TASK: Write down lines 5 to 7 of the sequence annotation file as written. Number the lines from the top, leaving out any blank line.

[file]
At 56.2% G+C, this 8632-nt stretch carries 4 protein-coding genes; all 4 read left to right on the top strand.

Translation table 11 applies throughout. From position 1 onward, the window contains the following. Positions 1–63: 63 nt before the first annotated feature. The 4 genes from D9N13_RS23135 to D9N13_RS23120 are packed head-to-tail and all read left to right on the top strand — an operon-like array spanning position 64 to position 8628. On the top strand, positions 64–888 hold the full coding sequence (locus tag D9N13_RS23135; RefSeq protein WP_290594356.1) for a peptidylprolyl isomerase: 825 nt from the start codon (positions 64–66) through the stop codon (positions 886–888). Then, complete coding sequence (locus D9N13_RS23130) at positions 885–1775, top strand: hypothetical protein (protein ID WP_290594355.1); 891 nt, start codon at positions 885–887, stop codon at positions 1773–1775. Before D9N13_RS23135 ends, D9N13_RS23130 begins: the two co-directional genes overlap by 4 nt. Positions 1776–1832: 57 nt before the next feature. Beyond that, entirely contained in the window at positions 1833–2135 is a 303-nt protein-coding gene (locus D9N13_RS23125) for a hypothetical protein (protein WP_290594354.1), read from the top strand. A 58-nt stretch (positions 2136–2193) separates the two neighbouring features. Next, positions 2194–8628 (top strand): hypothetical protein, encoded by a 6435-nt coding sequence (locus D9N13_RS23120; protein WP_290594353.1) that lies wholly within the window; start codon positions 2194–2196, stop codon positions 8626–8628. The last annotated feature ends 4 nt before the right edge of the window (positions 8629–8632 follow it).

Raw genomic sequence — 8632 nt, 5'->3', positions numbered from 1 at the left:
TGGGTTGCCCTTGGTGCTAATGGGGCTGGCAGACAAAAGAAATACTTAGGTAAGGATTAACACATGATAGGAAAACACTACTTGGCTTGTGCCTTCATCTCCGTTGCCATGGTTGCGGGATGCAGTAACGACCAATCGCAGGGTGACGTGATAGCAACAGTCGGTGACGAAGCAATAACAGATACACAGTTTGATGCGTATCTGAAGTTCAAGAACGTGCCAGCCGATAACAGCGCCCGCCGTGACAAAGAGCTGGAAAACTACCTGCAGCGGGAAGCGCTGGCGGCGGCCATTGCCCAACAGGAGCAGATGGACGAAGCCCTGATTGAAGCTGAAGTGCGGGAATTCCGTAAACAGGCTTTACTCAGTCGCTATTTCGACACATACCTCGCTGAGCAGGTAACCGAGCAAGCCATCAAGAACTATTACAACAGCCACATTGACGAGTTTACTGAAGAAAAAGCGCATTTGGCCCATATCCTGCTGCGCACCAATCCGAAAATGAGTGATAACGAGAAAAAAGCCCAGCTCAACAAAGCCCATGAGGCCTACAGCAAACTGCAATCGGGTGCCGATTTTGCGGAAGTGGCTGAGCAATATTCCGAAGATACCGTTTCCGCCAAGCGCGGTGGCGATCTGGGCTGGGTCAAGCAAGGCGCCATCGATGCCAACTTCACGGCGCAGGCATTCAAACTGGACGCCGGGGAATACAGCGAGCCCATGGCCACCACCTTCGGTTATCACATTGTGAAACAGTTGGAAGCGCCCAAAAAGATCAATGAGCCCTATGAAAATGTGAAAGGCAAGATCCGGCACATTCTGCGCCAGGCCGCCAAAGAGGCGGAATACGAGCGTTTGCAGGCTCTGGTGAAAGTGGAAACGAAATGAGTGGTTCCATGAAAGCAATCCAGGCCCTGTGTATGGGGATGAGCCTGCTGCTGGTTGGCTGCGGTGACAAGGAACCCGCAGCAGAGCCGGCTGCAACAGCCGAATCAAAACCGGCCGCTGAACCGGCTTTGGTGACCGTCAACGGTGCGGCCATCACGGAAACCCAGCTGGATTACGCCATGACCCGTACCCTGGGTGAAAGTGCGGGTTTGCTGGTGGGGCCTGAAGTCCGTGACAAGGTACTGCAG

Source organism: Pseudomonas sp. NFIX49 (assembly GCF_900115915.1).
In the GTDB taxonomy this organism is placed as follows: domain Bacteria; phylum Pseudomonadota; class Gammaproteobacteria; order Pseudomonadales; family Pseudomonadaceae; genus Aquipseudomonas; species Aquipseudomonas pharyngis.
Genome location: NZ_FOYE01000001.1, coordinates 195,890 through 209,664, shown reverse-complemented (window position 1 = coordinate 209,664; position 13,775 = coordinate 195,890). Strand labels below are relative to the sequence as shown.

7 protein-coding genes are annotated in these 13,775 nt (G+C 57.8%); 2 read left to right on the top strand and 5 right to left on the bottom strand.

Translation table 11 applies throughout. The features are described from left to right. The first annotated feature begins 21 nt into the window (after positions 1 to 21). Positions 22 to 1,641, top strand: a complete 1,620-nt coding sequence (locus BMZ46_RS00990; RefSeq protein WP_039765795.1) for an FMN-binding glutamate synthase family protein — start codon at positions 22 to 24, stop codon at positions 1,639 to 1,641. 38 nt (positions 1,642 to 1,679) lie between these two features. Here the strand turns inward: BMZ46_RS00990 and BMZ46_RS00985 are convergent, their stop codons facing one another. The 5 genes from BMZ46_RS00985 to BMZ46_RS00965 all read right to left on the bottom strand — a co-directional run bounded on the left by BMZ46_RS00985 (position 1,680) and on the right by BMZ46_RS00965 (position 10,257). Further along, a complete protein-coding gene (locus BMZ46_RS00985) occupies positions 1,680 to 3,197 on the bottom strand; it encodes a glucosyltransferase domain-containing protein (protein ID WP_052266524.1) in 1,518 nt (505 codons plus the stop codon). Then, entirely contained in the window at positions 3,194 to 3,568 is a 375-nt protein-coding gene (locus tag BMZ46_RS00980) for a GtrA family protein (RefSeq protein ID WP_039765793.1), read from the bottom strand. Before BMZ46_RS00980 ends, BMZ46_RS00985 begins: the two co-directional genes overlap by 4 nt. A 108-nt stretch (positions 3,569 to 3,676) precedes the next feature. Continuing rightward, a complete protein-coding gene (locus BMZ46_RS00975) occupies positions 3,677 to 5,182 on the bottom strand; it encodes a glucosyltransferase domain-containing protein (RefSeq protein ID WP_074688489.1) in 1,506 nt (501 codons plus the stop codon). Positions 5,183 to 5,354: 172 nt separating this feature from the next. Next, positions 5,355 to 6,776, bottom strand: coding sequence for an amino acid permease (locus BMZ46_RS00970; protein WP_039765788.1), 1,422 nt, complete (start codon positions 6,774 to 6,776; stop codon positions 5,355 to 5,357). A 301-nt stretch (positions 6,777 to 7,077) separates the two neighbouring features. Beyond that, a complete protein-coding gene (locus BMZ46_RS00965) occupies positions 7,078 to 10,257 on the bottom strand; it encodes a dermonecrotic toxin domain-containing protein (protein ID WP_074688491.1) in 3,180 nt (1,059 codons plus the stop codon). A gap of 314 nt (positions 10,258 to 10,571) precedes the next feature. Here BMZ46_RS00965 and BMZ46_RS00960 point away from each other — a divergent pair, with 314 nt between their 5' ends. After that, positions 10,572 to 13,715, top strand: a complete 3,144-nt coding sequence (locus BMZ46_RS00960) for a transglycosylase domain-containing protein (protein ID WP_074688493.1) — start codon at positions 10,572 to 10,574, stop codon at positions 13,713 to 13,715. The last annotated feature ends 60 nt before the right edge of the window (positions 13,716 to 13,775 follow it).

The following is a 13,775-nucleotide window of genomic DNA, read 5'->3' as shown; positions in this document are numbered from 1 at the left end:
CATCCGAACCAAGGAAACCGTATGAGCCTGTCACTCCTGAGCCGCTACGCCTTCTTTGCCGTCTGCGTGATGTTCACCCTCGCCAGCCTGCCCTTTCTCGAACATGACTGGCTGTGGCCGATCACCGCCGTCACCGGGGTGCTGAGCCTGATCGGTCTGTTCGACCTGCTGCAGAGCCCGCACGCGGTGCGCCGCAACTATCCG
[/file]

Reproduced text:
Source organism: Pseudomonas sp. NFIX49 (assembly GCF_900115915.1).
In the GTDB taxonomy this organism is placed as follows: domain Bacteria; phylum Pseudomonadota; class Gammaproteobacteria; order Pseudomonadales; family Pseudomonadaceae; genus Aquipseudomonas; species Aquipseudomonas pharyngis.
Genome location: NZ_FOYE01000001.1, coordinates 195,890 through 209,664, shown reverse-complemented (window position 1 = coordinate 209,664; position 13,775 = coordinate 195,890). Strand labels below are relative to the sequence as shown.